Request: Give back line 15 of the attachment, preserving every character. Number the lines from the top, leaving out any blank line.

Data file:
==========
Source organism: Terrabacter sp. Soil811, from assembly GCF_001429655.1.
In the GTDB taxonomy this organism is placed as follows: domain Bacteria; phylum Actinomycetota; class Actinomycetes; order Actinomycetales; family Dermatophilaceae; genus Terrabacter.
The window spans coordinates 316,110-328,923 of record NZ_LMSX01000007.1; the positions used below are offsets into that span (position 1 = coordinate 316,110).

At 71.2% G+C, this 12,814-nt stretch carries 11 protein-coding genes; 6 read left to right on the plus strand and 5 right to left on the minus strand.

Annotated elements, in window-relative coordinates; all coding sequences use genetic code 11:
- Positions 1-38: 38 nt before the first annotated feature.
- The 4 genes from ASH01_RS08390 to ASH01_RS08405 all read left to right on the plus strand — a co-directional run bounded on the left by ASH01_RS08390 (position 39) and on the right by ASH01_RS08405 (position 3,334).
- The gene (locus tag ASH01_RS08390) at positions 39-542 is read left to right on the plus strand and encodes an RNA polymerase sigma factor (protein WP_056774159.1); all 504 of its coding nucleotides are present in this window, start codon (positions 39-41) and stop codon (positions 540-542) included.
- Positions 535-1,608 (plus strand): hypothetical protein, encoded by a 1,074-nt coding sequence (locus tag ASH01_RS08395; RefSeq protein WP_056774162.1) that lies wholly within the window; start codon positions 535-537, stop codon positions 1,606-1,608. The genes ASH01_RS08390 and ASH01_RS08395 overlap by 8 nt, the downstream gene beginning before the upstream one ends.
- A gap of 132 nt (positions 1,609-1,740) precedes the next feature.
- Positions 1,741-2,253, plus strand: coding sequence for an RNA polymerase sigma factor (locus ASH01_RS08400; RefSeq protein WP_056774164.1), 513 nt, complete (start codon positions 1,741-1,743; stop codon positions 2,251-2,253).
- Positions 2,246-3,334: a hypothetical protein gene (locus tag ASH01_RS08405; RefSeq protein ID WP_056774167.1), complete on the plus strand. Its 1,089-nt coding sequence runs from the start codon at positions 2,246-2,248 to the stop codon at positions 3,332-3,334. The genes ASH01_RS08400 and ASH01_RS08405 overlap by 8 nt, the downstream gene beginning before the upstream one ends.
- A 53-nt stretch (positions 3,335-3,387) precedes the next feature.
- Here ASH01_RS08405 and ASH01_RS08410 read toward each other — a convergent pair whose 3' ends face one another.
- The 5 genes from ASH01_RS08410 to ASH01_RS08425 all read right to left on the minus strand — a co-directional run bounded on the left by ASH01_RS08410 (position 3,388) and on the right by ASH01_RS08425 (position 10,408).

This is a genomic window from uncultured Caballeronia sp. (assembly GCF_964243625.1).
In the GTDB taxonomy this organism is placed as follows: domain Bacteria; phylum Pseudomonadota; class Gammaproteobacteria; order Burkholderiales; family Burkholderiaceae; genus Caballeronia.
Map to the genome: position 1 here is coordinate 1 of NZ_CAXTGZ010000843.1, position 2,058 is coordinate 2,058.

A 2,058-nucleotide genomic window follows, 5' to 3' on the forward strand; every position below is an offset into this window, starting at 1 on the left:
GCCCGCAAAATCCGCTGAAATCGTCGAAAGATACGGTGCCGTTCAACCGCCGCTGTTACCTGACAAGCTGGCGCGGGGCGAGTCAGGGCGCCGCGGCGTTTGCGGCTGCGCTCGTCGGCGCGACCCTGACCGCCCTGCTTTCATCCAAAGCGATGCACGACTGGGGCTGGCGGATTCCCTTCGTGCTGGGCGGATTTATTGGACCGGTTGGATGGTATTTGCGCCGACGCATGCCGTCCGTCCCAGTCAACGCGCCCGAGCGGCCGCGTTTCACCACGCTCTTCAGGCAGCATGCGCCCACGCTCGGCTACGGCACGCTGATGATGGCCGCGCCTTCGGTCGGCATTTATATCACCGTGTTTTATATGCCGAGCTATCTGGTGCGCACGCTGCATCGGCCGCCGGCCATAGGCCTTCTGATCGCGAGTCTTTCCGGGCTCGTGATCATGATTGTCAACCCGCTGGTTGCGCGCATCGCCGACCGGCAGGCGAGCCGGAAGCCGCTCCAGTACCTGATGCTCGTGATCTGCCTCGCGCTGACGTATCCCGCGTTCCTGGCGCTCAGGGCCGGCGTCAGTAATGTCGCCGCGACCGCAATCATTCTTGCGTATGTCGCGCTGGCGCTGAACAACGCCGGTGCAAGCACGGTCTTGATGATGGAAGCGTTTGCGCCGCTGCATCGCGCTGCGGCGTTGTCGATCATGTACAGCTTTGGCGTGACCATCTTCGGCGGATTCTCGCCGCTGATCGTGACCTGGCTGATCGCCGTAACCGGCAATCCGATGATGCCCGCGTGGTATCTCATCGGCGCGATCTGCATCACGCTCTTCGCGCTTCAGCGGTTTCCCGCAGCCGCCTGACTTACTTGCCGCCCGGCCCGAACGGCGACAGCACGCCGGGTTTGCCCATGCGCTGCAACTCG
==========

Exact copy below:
- The 5 genes from ASH01_RS08410 to ASH01_RS08425 all read right to left on the minus strand — a co-directional run bounded on the left by ASH01_RS08410 (position 3,388) and on the right by ASH01_RS08425 (position 10,408).